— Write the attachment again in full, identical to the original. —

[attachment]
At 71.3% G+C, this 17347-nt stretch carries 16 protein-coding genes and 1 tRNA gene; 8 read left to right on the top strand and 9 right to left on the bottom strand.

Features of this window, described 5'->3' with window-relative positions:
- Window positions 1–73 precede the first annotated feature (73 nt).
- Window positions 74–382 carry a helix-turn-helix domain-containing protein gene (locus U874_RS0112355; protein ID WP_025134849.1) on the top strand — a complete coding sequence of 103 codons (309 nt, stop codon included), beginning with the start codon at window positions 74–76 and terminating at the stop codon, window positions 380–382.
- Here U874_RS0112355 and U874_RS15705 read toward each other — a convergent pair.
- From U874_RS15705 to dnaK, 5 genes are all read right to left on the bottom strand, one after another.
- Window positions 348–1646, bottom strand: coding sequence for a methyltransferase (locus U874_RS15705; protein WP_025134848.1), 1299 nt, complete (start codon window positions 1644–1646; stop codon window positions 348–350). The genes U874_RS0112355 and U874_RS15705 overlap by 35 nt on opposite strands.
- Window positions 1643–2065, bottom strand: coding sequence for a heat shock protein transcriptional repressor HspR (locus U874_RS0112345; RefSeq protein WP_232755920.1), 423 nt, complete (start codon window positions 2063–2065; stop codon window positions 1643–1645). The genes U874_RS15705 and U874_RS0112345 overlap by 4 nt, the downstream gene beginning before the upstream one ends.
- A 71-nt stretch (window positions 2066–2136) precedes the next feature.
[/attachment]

At 71.3% G+C, this 17347-nt stretch carries 16 protein-coding genes and 1 tRNA gene; 8 read left to right on the top strand and 9 right to left on the bottom strand.

Features of this window, described 5'->3' with window-relative positions:
- Window positions 1–73 precede the first annotated feature (73 nt).
- Window positions 74–382 carry a helix-turn-helix domain-containing protein gene (locus U874_RS0112355; protein ID WP_025134849.1) on the top strand — a complete coding sequence of 103 codons (309 nt, stop codon included), beginning with the start codon at window positions 74–76 and terminating at the stop codon, window positions 380–382.
- Here U874_RS0112355 and U874_RS15705 read toward each other — a convergent pair.
- From U874_RS15705 to dnaK, 5 genes are all read right to left on the bottom strand, one after another.
- Window positions 348–1646, bottom strand: coding sequence for a methyltransferase (locus U874_RS15705; protein WP_025134848.1), 1299 nt, complete (start codon window positions 1644–1646; stop codon window positions 348–350). The genes U874_RS0112355 and U874_RS15705 overlap by 35 nt on opposite strands.
- Window positions 1643–2065, bottom strand: coding sequence for a heat shock protein transcriptional repressor HspR (locus U874_RS0112345; RefSeq protein WP_232755920.1), 423 nt, complete (start codon window positions 2063–2065; stop codon window positions 1643–1645). The genes U874_RS15705 and U874_RS0112345 overlap by 4 nt, the downstream gene beginning before the upstream one ends.
- A 71-nt stretch (window positions 2066–2136) precedes the next feature.